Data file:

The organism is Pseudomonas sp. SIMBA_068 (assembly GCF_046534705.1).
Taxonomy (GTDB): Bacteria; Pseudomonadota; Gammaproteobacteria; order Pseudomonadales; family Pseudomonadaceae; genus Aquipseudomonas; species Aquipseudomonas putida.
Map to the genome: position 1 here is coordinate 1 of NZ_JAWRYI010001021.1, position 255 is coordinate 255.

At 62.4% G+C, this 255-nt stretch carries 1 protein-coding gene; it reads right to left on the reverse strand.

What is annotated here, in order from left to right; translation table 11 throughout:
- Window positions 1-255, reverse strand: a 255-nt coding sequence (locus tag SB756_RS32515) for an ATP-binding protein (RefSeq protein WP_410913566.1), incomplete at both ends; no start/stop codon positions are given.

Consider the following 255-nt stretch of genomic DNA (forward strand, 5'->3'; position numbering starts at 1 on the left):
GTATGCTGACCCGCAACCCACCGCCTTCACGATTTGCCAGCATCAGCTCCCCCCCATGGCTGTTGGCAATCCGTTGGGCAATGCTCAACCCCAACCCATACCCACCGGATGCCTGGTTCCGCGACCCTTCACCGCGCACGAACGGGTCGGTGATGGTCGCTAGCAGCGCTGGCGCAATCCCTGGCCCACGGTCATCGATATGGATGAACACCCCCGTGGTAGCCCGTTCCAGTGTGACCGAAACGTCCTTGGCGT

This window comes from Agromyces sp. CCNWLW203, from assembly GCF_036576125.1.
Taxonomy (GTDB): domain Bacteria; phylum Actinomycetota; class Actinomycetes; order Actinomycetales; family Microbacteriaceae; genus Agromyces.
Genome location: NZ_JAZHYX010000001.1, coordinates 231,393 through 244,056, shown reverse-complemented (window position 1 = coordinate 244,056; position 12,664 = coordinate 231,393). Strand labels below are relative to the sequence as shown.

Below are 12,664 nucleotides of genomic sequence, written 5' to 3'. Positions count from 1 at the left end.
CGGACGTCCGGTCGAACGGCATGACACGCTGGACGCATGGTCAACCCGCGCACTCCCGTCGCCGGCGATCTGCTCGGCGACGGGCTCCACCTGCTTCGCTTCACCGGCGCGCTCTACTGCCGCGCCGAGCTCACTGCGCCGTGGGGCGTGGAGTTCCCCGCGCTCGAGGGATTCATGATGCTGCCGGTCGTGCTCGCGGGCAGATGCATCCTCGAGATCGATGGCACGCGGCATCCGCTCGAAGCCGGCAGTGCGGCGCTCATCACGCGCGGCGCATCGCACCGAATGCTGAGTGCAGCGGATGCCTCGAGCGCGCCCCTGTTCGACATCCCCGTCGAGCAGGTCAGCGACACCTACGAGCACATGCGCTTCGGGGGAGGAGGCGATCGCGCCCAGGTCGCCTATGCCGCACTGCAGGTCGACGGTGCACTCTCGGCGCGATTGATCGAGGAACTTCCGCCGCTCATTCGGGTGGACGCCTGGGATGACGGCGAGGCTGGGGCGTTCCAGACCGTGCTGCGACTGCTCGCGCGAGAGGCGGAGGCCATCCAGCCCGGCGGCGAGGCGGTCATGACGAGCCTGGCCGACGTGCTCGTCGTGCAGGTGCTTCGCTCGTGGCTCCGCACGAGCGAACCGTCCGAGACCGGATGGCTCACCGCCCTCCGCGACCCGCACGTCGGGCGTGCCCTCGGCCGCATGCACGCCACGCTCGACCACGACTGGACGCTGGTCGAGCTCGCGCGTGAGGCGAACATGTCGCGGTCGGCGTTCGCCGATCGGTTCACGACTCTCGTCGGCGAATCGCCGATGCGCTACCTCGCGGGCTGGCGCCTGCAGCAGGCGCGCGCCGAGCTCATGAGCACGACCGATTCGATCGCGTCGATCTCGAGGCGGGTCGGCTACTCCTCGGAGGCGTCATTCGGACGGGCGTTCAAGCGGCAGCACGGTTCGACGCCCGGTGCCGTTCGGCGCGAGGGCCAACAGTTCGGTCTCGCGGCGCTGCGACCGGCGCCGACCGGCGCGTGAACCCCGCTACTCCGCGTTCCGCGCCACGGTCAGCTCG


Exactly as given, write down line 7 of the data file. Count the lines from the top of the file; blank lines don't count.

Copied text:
Consider the following 255-nt stretch of genomic DNA (forward strand, 5'->3'; position numbering starts at 1 on the left):